New Myths for the Republic of Family Life

Sarah Blackman

A prevalent myth of the Republic
is that we will rise refreshed, washed

smooth by the nervous tongue of the ocean.
That, even when we do not sleep

and instead burn all night with the tinkering
flame of burning paper, we will rise refreshed,

washed smooth by the nervous tongue of the ocean,

in love with each other, patting each other
on the cheeks in our great delight.

In the Republic, all life comes from the ocean.
Life putters around on the fringes of the ocean

somewhat at a loss. There is no schedule, yet.
There is nothing to be late for.

When will clocks be invented?, wonders life.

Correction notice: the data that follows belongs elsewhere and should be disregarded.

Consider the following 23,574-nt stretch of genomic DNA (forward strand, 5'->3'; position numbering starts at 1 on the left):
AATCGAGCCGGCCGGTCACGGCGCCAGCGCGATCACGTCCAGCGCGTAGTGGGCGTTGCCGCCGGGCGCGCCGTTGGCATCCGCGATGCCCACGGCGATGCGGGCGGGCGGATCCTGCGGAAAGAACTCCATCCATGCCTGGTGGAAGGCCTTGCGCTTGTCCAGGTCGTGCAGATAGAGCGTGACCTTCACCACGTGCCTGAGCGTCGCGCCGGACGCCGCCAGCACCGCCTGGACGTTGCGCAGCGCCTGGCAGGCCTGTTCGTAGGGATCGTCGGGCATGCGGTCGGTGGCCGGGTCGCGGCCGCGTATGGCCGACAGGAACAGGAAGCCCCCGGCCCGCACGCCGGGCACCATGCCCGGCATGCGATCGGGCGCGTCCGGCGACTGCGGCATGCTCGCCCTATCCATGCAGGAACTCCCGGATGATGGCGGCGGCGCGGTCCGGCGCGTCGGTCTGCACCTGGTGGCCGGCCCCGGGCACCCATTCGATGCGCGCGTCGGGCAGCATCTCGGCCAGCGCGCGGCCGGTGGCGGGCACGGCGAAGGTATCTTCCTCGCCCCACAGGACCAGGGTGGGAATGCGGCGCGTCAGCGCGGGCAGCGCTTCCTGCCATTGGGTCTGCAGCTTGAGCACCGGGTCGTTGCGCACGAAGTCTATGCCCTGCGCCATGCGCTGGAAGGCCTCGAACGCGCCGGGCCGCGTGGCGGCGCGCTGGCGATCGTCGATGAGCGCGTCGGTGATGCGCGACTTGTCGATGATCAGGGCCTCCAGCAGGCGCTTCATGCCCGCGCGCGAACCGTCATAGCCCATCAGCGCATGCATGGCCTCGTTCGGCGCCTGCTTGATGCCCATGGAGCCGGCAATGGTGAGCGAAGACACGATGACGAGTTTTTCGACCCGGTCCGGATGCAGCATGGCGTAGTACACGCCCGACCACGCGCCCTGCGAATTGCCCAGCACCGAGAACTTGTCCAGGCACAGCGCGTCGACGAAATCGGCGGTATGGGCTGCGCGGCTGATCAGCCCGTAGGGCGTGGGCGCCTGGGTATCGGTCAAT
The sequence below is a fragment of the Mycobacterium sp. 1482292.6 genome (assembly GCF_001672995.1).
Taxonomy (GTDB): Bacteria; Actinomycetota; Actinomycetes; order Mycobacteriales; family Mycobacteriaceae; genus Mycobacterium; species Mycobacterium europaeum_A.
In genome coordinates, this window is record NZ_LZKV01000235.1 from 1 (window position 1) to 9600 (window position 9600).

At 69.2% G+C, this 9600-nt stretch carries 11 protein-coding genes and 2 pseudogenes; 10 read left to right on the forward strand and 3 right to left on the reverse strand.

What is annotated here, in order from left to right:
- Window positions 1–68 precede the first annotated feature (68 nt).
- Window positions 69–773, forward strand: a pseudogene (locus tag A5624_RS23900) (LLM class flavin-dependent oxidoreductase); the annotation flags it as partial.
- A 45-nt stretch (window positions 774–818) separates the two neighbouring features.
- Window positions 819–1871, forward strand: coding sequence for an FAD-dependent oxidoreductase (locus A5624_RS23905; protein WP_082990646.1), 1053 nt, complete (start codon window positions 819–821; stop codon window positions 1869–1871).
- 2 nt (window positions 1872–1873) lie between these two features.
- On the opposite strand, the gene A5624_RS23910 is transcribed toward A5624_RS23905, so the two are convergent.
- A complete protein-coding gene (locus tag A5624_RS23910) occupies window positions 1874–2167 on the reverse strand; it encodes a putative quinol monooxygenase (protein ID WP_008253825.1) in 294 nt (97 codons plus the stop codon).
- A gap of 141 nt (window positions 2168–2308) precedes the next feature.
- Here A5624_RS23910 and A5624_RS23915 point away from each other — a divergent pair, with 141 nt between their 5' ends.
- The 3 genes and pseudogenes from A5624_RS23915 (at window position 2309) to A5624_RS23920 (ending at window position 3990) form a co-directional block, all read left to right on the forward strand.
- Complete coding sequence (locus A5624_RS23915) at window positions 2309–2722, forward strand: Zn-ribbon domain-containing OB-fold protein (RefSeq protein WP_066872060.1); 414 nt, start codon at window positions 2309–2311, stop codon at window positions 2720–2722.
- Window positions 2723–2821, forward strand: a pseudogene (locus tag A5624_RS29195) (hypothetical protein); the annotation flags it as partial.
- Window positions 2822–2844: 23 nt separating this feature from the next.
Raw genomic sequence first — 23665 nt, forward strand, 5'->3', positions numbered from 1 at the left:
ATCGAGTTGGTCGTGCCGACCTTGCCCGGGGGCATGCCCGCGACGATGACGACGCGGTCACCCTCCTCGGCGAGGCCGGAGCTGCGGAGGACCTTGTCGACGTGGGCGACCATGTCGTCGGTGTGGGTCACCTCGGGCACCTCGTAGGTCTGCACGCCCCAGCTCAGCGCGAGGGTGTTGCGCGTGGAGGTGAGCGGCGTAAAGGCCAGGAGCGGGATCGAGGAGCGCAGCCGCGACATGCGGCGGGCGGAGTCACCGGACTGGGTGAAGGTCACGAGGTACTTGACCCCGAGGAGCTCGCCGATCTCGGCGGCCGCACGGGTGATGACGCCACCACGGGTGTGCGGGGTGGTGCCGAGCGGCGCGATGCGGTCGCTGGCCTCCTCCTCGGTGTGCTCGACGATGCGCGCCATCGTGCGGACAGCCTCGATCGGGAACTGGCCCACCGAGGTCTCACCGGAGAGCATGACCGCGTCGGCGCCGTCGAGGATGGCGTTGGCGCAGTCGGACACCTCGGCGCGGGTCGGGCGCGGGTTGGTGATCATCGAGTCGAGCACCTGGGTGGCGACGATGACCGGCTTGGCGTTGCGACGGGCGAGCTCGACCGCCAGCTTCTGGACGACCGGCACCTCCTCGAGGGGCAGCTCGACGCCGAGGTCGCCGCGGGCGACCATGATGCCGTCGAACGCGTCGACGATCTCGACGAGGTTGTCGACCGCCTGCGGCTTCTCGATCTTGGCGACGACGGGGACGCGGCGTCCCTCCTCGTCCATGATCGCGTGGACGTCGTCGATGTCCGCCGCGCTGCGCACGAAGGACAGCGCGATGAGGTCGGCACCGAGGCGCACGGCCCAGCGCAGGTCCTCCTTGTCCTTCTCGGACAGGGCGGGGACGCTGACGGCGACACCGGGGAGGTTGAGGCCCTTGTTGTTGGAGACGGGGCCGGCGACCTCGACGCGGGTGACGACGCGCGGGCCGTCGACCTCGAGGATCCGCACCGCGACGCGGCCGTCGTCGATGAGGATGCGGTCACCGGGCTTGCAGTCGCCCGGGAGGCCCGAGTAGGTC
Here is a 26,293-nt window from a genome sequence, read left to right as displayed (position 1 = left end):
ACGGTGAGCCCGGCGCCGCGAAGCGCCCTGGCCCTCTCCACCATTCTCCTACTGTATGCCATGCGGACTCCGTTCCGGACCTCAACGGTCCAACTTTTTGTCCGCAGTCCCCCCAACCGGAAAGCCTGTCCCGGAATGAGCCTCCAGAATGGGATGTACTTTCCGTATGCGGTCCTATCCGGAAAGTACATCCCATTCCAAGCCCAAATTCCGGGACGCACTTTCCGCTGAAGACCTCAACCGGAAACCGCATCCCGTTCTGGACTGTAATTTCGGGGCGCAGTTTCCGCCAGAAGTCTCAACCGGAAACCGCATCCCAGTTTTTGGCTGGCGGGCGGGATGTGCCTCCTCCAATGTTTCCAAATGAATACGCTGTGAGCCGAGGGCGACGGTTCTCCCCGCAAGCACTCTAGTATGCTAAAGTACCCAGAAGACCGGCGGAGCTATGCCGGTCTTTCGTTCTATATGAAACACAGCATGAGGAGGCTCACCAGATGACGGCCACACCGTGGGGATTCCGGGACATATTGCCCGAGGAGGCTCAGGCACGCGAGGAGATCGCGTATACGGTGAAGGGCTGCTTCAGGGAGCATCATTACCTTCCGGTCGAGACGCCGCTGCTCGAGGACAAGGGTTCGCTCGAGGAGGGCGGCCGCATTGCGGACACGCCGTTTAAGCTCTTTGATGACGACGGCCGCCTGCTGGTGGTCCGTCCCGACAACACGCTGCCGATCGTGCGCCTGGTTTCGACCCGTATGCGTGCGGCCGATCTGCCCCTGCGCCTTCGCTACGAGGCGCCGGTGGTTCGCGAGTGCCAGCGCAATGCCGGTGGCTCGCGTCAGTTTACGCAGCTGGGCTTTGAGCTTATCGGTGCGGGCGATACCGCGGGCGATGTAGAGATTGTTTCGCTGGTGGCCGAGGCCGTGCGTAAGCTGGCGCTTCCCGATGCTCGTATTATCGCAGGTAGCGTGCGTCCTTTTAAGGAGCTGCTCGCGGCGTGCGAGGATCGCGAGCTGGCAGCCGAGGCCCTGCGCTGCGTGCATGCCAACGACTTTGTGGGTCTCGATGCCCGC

When will Spanish omelets or brooms, serial novels, romantic love?

In a civilization or a family no one knows what comes next.
Not the protozoa. Not the whelk.

When we rise, washed smooth, we pat each other
because we are surprised to find each other

more or less unchanged when the whole great night
has been battled through, when flames have consumed

the alphabet up to but not including the letter A.
What a surprise to discover that someone did invent the broom.

It must have happened while we were consumed
with one another. It must have happened while we slept.

Without language it is hard for us to say
exactly why we are so angry and so in love.

“A A A A A ” your father and I say to each other.
“A A A A A,” we say to you.

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